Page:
workers, employees, businesspersons, industrialists, followers of a religion, caste group, etc. Theirprincipal concern is the betterment and well being of their members, not society in general.

Sometimes these organisations are not about representing the interest of one section of society.

They represent some common or general interest that needs to be defended. The members of theorganisation may not benefit from the cause that the organisation represents. These  second  type  of  groups  are  called  promotional  groups  or  public  interest  groups.  Theypromote collective rather than selective good. They aim to help groups other than their ownmembers. For example, a group fighting against bonded labour fights not for itself but for thosewho are suffering under such bondage. In some instances the members of a public interest groupmay undertake activity that benefits them as well as others too. For example, BAMCEF (Backwardand  Minorities  Community  Employees  Federation)  is  an  organisation  largely  made  up  ofgovernment employees that campaigns against caste discrimination.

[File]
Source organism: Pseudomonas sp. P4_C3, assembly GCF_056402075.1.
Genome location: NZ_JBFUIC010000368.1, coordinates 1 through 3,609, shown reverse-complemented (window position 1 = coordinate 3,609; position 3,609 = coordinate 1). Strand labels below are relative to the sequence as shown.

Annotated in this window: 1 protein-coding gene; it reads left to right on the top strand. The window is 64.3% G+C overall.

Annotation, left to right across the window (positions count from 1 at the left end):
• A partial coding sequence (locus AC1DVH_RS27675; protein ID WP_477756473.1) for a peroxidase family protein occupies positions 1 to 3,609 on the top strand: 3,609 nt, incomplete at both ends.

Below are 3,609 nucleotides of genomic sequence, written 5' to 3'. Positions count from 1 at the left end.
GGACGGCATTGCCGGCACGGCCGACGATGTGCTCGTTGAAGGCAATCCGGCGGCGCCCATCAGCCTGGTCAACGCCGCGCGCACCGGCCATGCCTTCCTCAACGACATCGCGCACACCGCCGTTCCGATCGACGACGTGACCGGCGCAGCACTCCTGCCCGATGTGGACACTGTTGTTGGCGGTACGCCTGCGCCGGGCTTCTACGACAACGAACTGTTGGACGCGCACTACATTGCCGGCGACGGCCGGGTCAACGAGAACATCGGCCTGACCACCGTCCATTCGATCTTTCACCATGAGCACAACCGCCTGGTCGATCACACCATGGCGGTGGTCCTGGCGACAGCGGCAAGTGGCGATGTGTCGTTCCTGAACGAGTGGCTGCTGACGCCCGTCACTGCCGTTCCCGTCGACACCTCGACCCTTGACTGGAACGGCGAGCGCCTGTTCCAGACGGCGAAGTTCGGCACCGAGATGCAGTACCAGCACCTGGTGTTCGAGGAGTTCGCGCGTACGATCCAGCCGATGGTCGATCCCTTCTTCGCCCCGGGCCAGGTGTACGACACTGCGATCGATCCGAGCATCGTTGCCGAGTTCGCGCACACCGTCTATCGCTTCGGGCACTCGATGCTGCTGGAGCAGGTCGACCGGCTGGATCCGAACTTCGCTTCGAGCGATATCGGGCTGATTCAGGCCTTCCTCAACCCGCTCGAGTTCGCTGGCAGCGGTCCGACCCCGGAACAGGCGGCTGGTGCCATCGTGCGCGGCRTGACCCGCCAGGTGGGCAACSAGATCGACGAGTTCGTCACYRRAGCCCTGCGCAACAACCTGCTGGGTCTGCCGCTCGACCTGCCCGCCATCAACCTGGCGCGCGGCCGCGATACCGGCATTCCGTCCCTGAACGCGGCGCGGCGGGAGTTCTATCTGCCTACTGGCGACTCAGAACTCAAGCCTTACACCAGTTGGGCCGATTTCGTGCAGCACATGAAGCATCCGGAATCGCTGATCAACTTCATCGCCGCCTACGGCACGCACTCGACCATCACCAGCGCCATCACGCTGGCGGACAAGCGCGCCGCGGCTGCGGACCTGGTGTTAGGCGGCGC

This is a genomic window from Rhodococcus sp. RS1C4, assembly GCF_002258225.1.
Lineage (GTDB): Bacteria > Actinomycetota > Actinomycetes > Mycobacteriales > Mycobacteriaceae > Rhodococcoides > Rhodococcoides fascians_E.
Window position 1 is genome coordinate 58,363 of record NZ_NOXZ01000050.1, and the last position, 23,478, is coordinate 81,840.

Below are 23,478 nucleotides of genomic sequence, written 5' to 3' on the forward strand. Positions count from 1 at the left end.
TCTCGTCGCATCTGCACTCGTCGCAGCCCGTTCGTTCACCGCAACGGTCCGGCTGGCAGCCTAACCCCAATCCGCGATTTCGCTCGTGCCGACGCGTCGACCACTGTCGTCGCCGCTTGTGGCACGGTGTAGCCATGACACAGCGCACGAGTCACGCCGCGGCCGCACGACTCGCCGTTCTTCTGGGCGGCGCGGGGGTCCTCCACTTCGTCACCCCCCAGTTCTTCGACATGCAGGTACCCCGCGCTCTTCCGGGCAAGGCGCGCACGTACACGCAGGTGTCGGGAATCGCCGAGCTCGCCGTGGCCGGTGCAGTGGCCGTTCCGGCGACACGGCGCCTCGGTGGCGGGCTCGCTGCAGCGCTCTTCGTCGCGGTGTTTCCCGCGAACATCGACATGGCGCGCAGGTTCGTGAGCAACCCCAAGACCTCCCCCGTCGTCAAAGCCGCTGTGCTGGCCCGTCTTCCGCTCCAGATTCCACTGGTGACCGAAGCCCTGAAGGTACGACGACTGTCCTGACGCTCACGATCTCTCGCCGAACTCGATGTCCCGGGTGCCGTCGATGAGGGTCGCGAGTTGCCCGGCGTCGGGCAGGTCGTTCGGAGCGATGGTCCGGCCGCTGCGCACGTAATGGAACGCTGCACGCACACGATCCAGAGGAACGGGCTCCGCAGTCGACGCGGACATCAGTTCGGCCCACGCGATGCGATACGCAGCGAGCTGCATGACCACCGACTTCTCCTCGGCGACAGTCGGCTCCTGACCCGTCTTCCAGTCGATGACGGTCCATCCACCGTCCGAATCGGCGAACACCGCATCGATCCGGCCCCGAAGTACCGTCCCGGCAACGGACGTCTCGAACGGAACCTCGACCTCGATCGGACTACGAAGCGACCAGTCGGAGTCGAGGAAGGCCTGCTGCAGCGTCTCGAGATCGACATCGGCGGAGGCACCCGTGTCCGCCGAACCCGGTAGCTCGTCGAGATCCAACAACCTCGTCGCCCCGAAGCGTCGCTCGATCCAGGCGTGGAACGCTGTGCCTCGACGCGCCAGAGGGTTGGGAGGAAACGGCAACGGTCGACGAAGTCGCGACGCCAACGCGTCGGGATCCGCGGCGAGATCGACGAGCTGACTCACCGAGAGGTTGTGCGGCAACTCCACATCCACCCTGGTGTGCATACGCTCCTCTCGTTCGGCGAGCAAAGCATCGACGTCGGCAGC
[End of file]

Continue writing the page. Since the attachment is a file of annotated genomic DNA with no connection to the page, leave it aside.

Movement Groups

 

As in the case of interest groups, the groups involved with movements also include a very widevariety. The various examples mentioned above already indicate a simple distinction. Most of

the movements are issue specific movements that seek to achieve a single objective within a

limited time frame. Others are more general or generic movements that seek to achieve a broad

goal in the very long term.

In India, Narmada BachaoAndolan is a good example of this kind of movement. The movement

started with the specific issue of the people displaced by the creation of SardarSarovar dam on

the Narmada river. Its objective was to stop the dam from being constructed. Gradually it became